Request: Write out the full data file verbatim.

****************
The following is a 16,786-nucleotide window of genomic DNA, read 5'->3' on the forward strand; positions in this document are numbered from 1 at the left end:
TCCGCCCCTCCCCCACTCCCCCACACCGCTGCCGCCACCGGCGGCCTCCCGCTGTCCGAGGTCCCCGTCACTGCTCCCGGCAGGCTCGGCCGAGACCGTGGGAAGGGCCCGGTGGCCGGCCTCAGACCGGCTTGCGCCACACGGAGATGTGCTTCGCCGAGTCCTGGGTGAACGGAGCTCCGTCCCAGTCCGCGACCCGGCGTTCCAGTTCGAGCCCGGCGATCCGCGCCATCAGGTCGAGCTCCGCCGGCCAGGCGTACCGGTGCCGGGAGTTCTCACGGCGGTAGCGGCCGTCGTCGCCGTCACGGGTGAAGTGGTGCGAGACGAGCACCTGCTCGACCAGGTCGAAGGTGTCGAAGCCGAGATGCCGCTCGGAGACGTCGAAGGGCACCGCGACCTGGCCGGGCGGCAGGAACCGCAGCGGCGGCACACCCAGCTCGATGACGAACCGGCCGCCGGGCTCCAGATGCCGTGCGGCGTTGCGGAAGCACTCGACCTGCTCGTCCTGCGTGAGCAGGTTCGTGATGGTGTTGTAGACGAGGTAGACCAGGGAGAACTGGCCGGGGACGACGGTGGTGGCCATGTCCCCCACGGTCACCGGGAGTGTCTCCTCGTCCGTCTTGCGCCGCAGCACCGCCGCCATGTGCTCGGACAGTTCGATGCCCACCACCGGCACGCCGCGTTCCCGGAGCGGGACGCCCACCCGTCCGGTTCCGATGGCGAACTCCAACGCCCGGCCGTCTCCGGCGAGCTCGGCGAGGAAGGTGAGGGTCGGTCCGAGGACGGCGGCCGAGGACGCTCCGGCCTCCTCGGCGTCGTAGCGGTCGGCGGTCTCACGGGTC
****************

The following is a 16,786-nucleotide window of genomic DNA, read 5'->3' on the forward strand; positions in this document are numbered from 1 at the left end:
TCCGCCCCTCCCCCACTCCCCCACACCGCTGCCGCCACCGGCGGCCTCCCGCTGTCCGAGGTCCCCGTCACTGCTCCCGGCAGGCTCGGCCGAGACCGTGGGAAGGGCCCGGTGGCCGGCCTCAGACCGGCTTGCGCCACACGGAGATGTGCTTCGCCGAGTCCTGGGTGAACGGAGCTCCGTCCCAGTCCGCGACCCGGCGTTCCAGTTCGAGCCCGGCGATCCGCGCCATCAGGTCGAGCTCCGCCGGCCAGGCGTACCGGTGCCGGGAGTTCTCACGGCGGTAGCGGCCGTCGTCGCCGTCACGGGTGAAGTGGTGCGAGACGAGCACCTGCTCGACCAGGTCGAAGGTGTCGAAGCCGAGATGCCGCTCGGAGACGTCGAAGGGCACCGCGACCTGGCCGGGCGGCAGGAACCGCAGCGGCGGCACACCCAGCTCGATGACGAACCGGCCGCCGGGCTCCAGATGCCGTGCGGCGTTGCGGAAGCACTCGACCTGCTCGTCCTGCGTGAGCAGGTTCGTGATGGTGTTGTAGACGAGGTAGACCAGGGAGAACTGGCCGGGGACGACGGTGGTGGCCATGTCCCCCACGGTCACCGGGAGTGTCTCCTCGTCCGTCTTGCGCCGCAGCACCGCCGCCATGTGCTCGGACAGTTCGATGCCCACCACCGGCACGCCGCGTTCCCGGAGCGGGACGCCCACCCGTCCGGTTCCGATGGCGAACTCCAACGCCCGGCCGTCTCCGGCGAGCTCGGCGAGGAAGGTGAGGGTCGGTCCGAGGACGGCGGCCGAGGACGCTCCGGCCTCCTCGGCGTCGTAGCGGTCGGCGGTCTCACGGGTC